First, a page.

Vitality Of Immigration Lives On In The Italian Market


The gateway to the northern half of the Italian Market. | Photo: Michael Bixler

In October 2018, business leaders and residents of Philadelphia’s historic Italian Market publicly announced a plan to establish the area as a business improvement district (BID). The plan–which follows in the footsteps of a similar proposal in 2016 that ultimately failed–would levy a fee on neighborhood property owners in order to improve infrastructure, increase cleaning services, and counter the blight precipitated by vacant properties along South 9th Street and adjacent roads.

A spate of economic woes sparked the latest BID campaign, including the closure of several meat markets (including Fiorella’s-Sausage, the 114-year-old family-run shop) and a slight decrease in foot traffic over the past couple of years. These setbacks stand in contrast with recent neighborhood success stories like chef and immigrant rights activist Cristina Martinez, whose popular Italian Market-based restaurant South Philly Barbacoa was recently featured on two major cooking programs, Ugly Delicious and Chefs Table.

By making a home for themselves and thriving in the area, recent immigrants continue a neighborhood legacy that stretches back to the 19th century.

Endemic poverty in Southern Italy and Sicily resulted in mass immigration at the turn of the 20th century, with upwards of four million Italians resettling in the United States in the hopes of securing a better life. Historically the home of Irish, Jewish, and German communities, what is now known as the Italian Market in Philadelphia’s Bella Vista neighborhood became a cultural hub for newly arrived Italian immigrants. The burgeoning Italian community repurposed the first floors of the area’s row homes as storefronts, retaining the other floors for family living quarters and boarding rooms.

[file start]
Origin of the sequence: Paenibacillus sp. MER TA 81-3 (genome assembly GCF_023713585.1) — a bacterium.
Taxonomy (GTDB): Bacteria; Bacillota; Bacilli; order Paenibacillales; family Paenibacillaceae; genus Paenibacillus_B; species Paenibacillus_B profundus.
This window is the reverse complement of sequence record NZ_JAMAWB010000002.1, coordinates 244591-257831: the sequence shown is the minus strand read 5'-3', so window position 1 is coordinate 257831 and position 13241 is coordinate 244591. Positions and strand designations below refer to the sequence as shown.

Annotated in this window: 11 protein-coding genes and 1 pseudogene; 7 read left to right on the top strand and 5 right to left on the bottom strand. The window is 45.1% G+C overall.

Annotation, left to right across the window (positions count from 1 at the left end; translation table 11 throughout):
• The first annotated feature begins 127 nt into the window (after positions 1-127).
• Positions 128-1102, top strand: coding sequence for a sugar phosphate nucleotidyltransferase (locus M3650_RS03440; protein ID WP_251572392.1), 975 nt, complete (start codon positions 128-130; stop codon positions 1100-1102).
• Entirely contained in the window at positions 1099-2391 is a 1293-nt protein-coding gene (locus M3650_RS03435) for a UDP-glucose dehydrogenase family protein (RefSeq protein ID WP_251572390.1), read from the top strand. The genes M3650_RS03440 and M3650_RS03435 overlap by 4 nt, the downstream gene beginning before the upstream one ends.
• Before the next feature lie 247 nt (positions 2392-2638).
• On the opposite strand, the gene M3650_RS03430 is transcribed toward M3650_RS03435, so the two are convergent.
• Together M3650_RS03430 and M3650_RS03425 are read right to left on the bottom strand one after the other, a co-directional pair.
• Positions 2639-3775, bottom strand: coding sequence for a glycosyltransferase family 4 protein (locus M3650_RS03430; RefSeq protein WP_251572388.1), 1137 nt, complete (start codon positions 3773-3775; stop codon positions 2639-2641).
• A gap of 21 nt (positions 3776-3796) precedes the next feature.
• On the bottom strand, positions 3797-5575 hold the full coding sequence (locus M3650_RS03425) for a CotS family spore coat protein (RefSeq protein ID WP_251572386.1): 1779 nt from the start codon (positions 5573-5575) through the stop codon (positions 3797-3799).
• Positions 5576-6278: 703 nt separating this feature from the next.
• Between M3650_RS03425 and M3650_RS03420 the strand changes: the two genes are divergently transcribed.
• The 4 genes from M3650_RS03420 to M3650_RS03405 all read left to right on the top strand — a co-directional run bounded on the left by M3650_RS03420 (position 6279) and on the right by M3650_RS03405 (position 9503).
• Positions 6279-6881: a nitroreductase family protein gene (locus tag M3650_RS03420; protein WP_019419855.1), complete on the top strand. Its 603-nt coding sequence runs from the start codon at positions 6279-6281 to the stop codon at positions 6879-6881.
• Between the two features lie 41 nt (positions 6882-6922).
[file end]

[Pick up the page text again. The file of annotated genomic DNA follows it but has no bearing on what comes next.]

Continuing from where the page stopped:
While the area provided economic opportunity to immigrants through the linguistic and cultural affinities of its blossoming Italian-American businesses, packed tenements and poor sanitary conditions underscored the dire economic conditions of the neighborhood’s immigrant residents, many of whom arrived in the United States penniless. A prominent housing advocate named Emily W. Dinwiddie mapped the neighborhood, then known as the Italian District, in 1904 to gain a clearer picture of its housing conditions. In her report, Dinwiddie noted that nearly 15 percent of families in the neighborhood shared a single toilet with six other families. “Health and decency are surely sacrificed under such conditions,”she wrote.

Map accompanying report by Emily W. Dinwiddie detailing building usage in the “Italian District.” The Octavia Hill Association commissioned Dinwiddie to investigate housing conditions in the neighborhood. Map. 1904. Historical Society of Pennsylvania

Over time, the neighborhood’s economy began to thrive, as second-generation residents enjoyed financial success and growing political clout. A group of business leaders established the South 9th Street Business Mens Association in 1915, which organized to improve conditions in the area. Around this time, successful lobbying efforts resulted in city and state governments designating 9th Street as a curb market, thereby permitting merchants the right to sell their products out of pushcarts and stands along the sidewalk.

This distinctive commercial district gradually became known as the Italian Market by the middle of the 20th century. The neighborhoods enduring significance as a center for the city’s Italian-American community and bastion of Italian culture is illustrated by an image from HSP’s archives that depicts the spontaneous celebrations on South Darien Street following the surrender of Italy in 1943 during World War II. Cheerful residents shared red wine and embraced on the sidewalk surrounded by U.S. flags.

As the 20th century progressed, many of the families who had called the Italian Market home for generations gradually moved away. While the Italian character of the area persists to this day, immigrants from countries including Mexico, Korea, and China have also established vibrant communities in the neighborhood, contributing their traditions to Philadelphia’s diverse cultural and culinary landscape.

All images appear courtesy of the Historical Society of Pennsylvania.

Image from the Starr Centre Association’s 1909 annual report depicting the “Italian District.” The photo’s caption reads “Where Old Europe Meets New America.” Photograph. 1909. Historical Society of Pennsylvania

Image from the Starr Centre Association’s 1909 annual report. The photo’s caption reads “A Glimpse of the Italian District.” Photograph. 1909. Historical Society of Pennsylvania

Photo depicting Italian businesses along the 800 block of Christian Street. From left: Luigi Fiorella Meat Market (Fiorella’s Sausage), V. Di Pietro Watchmaker & Jeweler, and Genito Realty Company. Photograph. 1920. Fiorella Brothers Sausage Company Photographs. Historical Society of Pennsylvania